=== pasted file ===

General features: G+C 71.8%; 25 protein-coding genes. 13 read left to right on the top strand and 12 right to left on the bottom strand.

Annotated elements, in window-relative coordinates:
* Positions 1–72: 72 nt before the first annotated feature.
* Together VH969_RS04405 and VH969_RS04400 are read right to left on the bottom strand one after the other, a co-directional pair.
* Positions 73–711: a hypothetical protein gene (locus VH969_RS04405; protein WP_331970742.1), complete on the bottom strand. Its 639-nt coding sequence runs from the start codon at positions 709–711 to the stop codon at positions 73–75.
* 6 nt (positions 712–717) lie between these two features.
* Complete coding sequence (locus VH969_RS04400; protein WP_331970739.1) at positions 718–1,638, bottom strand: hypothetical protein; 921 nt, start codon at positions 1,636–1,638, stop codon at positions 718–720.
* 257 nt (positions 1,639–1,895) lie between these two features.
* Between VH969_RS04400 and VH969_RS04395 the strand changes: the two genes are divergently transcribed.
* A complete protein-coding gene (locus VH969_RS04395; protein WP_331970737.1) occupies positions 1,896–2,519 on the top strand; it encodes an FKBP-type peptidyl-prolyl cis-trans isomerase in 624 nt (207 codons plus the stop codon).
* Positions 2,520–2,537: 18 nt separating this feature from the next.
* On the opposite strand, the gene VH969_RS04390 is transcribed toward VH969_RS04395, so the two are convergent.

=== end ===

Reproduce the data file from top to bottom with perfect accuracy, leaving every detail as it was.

General features: G+C 71.8%; 25 protein-coding genes. 13 read left to right on the top strand and 12 right to left on the bottom strand.

Annotated elements, in window-relative coordinates:
* Positions 1–72: 72 nt before the first annotated feature.
* Together VH969_RS04405 and VH969_RS04400 are read right to left on the bottom strand one after the other, a co-directional pair.
* Positions 73–711: a hypothetical protein gene (locus VH969_RS04405; protein WP_331970742.1), complete on the bottom strand. Its 639-nt coding sequence runs from the start codon at positions 709–711 to the stop codon at positions 73–75.
* 6 nt (positions 712–717) lie between these two features.
* Complete coding sequence (locus VH969_RS04400; protein WP_331970739.1) at positions 718–1,638, bottom strand: hypothetical protein; 921 nt, start codon at positions 1,636–1,638, stop codon at positions 718–720.
* 257 nt (positions 1,639–1,895) lie between these two features.
* Between VH969_RS04400 and VH969_RS04395 the strand changes: the two genes are divergently transcribed.
* A complete protein-coding gene (locus VH969_RS04395; protein WP_331970737.1) occupies positions 1,896–2,519 on the top strand; it encodes an FKBP-type peptidyl-prolyl cis-trans isomerase in 624 nt (207 codons plus the stop codon).
* Positions 2,520–2,537: 18 nt separating this feature from the next.
* On the opposite strand, the gene VH969_RS04390 is transcribed toward VH969_RS04395, so the two are convergent.